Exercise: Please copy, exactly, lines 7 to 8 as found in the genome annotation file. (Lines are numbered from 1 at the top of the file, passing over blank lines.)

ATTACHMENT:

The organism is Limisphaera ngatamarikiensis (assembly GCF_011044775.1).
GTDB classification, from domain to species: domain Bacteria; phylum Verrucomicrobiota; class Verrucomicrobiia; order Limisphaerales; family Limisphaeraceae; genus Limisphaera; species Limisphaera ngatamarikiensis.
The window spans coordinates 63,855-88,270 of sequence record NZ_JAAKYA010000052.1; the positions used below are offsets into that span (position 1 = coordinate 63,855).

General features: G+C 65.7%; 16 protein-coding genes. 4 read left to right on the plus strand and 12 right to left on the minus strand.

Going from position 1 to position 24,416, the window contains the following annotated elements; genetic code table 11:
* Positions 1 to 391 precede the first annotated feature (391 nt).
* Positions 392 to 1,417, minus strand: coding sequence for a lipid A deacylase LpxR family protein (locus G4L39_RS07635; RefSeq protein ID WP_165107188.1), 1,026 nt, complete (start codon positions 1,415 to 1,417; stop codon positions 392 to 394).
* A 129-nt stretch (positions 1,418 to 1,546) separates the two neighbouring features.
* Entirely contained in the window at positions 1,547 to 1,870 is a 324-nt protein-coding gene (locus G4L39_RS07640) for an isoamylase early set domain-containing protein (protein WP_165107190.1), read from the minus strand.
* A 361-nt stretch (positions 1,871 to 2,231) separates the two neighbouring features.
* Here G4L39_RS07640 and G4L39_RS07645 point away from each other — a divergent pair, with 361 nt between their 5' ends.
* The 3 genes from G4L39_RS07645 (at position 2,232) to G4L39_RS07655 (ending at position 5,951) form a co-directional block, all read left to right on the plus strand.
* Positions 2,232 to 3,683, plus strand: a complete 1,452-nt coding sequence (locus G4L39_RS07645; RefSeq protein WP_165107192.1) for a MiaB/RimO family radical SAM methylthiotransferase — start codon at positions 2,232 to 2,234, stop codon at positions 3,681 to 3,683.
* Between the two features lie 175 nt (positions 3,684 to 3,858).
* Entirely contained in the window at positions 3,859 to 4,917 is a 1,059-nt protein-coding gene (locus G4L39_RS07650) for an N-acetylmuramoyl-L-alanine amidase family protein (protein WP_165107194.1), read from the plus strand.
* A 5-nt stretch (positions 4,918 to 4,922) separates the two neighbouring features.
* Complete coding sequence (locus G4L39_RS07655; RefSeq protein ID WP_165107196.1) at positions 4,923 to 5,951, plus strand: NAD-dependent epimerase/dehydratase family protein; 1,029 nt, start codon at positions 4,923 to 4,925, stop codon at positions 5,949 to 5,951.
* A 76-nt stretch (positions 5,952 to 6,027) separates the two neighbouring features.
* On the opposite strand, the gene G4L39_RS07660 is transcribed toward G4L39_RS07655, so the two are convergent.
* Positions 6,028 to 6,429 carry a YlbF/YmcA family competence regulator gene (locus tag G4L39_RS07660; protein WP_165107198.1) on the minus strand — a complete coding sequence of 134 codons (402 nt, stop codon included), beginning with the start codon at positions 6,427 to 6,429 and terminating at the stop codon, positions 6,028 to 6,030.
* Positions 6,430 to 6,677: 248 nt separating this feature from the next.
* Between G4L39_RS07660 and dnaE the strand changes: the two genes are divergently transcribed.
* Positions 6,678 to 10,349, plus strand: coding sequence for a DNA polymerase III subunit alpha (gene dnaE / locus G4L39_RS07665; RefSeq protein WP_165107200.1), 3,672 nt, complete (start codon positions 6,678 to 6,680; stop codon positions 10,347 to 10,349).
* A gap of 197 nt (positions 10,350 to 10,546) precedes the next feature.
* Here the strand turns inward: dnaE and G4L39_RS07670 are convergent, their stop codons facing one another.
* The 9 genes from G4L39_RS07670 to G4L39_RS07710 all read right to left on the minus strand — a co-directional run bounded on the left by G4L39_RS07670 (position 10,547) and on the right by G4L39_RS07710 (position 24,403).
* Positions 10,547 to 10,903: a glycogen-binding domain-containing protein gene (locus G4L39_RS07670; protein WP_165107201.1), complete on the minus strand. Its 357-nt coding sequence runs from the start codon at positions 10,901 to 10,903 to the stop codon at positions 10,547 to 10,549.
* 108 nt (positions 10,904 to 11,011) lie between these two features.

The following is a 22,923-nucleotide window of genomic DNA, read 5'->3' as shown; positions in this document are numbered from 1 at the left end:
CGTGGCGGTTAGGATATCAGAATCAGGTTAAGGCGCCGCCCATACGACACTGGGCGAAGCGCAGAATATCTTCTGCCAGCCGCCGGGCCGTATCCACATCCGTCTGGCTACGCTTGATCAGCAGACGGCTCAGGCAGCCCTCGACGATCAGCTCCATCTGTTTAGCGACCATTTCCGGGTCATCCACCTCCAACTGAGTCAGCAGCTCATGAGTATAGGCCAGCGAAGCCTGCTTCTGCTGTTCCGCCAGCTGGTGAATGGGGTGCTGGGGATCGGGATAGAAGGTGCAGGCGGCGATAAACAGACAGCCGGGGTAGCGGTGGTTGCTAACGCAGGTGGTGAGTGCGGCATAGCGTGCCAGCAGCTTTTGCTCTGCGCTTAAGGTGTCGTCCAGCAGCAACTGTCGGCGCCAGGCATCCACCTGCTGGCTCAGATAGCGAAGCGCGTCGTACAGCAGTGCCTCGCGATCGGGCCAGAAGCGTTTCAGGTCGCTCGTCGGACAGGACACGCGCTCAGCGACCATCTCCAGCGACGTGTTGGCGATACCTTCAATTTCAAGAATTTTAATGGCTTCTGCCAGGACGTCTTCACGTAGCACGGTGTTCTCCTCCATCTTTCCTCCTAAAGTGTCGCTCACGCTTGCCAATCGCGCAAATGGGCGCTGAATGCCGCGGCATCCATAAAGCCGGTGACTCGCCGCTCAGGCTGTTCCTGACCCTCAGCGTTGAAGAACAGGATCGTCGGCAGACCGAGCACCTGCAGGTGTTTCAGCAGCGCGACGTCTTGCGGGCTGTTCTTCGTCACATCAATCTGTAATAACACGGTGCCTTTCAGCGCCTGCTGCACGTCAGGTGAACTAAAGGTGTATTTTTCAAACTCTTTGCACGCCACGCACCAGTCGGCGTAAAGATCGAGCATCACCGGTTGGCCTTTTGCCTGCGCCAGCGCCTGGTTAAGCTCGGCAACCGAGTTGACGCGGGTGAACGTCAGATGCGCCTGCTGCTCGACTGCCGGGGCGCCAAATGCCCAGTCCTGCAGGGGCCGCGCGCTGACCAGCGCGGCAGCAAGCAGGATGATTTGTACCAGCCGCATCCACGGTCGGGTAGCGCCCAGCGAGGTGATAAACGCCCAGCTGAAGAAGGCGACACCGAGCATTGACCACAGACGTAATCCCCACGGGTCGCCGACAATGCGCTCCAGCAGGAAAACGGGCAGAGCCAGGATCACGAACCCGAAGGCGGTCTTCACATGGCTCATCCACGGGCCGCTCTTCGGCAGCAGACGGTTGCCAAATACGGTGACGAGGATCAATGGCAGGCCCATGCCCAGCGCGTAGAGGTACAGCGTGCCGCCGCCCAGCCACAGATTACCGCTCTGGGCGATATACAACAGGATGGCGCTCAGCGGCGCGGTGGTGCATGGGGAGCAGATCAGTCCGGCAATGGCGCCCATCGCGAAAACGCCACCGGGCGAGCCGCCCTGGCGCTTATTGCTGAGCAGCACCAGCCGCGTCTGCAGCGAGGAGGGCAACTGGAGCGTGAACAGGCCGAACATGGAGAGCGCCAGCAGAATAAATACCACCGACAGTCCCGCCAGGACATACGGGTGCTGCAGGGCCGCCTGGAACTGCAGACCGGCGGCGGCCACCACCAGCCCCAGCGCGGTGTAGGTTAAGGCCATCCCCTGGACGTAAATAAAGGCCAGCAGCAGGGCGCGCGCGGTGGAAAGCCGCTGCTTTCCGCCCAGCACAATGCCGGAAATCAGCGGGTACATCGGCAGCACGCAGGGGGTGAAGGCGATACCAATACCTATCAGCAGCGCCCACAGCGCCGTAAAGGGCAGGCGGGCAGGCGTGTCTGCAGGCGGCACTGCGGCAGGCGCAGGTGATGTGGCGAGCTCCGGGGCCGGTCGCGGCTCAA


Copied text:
* Positions 392 to 1,417, minus strand: coding sequence for a lipid A deacylase LpxR family protein (locus G4L39_RS07635; RefSeq protein ID WP_165107188.1), 1,026 nt, complete (start codon positions 1,415 to 1,417; stop codon positions 392 to 394).
* A 129-nt stretch (positions 1,418 to 1,546) separates the two neighbouring features.